}

    location ~* \.(js|css|png|jpg|jpeg|gif|ico)$ {
        access_log    off;
        log_not_found    off;
        expires 1M;
    }

       auth_basic "Admin Login";
       auth_basic_user_file /usr/local/cwpsrv/var/services/.pma_pass;
}

Restart CWP nginx service by below commands

systemctl restart cwpsrv.service

Confirm the Password Authentication

To confirm that your content is protected, try to access your restricted content in a web browser. You should be presented with a username and password prompt

How To Install PHP 7 On A cPanel/WHM Server With EasyApache 3

How To Install PHP 7 On A cPanel/WHM Server With EasyApache 3

Latest versions of cPanel come with EasyApache 4 which provides lots of new features like native support for multiple PHP versions, PHP 7 support, very fast, etc. So it is recommended to migrate to EasyApache 4. However, if you cannot migrate EasyApache 4 because of some reason (Example: Tomcat support), you will have to compile the PHP 7 manually from source.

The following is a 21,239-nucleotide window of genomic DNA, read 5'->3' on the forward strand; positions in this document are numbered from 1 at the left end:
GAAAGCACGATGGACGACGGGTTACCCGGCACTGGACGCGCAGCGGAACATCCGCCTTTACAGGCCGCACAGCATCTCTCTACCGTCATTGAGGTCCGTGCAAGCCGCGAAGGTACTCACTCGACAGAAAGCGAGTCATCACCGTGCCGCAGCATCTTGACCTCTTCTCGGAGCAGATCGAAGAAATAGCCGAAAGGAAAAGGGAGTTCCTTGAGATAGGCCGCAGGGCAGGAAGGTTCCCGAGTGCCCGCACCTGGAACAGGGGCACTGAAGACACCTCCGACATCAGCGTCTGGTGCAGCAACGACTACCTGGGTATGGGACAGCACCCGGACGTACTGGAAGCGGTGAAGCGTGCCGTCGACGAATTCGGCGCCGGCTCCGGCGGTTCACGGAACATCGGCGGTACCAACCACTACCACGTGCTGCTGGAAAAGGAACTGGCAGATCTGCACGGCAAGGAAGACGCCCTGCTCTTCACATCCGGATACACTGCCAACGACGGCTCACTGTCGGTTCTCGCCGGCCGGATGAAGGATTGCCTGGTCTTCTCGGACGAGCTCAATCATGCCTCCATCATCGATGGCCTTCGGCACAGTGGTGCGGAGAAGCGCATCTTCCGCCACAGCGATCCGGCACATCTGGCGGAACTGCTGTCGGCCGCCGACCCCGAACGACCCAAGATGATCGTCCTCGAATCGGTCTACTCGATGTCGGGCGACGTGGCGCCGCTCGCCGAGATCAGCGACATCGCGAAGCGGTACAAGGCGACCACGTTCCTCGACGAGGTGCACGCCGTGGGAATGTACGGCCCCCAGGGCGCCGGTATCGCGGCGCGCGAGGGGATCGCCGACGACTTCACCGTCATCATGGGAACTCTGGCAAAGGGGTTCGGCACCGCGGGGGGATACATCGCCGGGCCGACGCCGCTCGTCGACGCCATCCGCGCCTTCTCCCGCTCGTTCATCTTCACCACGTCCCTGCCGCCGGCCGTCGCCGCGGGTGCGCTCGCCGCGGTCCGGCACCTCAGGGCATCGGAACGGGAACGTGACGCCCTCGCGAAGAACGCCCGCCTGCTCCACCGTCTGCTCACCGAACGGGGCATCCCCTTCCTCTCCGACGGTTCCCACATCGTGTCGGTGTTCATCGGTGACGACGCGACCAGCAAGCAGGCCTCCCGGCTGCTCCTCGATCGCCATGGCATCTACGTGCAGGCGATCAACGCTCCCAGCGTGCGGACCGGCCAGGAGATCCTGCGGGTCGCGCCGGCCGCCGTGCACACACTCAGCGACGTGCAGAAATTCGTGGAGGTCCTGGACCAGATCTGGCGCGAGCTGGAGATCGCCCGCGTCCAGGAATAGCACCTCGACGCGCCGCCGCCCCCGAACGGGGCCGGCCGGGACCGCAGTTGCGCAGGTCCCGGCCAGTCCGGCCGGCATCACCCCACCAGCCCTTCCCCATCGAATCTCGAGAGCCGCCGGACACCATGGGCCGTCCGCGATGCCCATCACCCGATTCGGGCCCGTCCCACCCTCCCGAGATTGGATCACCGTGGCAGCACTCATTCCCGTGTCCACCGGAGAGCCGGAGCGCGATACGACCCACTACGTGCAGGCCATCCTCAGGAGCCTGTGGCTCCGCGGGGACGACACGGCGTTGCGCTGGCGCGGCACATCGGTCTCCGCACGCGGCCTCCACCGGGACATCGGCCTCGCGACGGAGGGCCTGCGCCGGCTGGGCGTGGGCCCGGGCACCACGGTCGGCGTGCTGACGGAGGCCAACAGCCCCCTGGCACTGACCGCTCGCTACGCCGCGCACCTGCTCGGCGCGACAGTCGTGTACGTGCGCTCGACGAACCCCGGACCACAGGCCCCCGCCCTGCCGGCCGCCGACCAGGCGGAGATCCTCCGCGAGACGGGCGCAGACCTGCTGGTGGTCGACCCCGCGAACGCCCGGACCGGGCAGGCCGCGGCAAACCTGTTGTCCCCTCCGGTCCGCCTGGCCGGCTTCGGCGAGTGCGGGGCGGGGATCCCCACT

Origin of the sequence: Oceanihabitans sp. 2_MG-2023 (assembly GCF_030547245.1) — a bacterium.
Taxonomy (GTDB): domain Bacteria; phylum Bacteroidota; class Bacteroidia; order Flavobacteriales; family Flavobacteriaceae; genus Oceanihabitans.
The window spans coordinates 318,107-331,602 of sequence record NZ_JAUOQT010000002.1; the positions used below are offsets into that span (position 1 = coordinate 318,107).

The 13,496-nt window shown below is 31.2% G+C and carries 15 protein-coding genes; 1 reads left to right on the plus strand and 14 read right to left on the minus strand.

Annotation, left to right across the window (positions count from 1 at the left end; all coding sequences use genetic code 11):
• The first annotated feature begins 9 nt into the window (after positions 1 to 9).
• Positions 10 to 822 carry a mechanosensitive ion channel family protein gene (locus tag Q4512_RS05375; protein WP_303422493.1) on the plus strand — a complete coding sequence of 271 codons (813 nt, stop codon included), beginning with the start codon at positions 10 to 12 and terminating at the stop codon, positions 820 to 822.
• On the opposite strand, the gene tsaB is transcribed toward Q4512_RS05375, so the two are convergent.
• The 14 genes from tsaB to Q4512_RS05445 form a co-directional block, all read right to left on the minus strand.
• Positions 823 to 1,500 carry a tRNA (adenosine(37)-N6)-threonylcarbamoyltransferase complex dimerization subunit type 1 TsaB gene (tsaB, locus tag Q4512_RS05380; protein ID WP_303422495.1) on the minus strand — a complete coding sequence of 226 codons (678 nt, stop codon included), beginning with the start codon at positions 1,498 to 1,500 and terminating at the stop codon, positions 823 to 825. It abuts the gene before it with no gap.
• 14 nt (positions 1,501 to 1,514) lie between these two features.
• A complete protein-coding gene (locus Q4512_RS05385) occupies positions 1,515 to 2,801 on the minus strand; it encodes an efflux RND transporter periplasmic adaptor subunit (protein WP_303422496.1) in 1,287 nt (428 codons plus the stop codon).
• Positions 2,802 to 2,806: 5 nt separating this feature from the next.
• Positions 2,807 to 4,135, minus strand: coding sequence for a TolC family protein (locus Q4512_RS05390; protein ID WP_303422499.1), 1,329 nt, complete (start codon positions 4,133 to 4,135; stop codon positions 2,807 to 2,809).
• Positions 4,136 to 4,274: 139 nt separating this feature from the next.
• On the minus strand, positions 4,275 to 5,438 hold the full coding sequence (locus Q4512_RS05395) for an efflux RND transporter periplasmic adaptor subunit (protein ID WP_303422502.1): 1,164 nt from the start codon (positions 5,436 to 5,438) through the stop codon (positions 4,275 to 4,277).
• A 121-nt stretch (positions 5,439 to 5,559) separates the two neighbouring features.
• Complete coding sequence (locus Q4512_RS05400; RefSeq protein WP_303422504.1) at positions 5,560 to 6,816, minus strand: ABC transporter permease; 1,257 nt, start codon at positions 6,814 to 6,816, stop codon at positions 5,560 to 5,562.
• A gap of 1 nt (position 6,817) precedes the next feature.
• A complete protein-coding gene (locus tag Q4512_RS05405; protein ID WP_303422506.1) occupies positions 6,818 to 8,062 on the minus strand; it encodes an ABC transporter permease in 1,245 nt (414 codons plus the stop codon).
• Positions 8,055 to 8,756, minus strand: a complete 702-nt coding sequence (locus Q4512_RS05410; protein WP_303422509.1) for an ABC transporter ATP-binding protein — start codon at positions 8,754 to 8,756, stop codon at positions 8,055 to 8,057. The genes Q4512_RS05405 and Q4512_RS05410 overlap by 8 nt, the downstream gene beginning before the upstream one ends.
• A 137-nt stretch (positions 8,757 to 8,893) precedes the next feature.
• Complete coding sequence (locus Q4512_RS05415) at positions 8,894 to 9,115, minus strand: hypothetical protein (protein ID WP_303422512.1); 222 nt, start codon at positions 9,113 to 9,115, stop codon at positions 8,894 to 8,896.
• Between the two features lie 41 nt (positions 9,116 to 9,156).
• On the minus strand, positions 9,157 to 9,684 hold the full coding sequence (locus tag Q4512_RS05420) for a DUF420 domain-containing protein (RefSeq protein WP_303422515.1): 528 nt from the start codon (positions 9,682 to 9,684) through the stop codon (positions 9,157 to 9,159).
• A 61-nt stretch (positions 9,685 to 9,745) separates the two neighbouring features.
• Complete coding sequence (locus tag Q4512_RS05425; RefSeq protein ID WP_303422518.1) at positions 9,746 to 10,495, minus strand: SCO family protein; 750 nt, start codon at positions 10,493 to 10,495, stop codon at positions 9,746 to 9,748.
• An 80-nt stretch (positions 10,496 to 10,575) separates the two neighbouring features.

To migrate to EasyApache for, just run the below command. cPanel will try to build a matching PHP setup using EasyApache 4.

/scripts/migrate_ea3_to_ea4 --run

If anything goes wrong during the upgrade process you can always go back with /scripts/migrate_ea3_to_ea4 –revert –run

Manually install PHP 7

Following steps are tested with cPanel 11.64.0.36 and CentOS 6.9 64 bit. The PHP handler should be suphp to get this working.

cd /usr/local/src/
wget http://php.net/distributions/php-7.0.22.tar.gz #Go to php.net site to find the latest version
tar xvf php-7.0.22.tar.gz

Build it.

 #./configure  --enable-bcmath --enable-calendar --enable-exif --enable-ftp --enable-gd-native-ttf --enable-libxml --enable-mbstring --enable-pdo=shared --enable-sockets --enable-zip --prefix=/usr/local/php70  --with-curl=/opt/curlssl/ --with-freetype-dir=/usr --with-gd --with-gettext --with-imap=/opt/php_with_imap_client/ --with-imap-ssl=/usr --with-jpeg-dir=/usr --with-kerberos --with-libdir=lib64 --with-libxml-dir=/opt/xml2/ --with-mcrypt=/opt/libmcrypt/ --with-mysqli --with-openssl=/usr --with-openssl-dir=/usr --with-pcre-regex=/opt/pcre --with-pdo-mysql=shared --with-pdo-sqlite=shared --with-pic --with-png-dir=/usr --with-xpm-dir=/usr --with-zlib --with-zlib-dir=/usr

You may add any additional parameters required. You can run ./configure --help to see all available options first.
Important: Do not forget to set the "--prefix=/usr/local/php70". Otherwise, your existing PHP installation will be lost.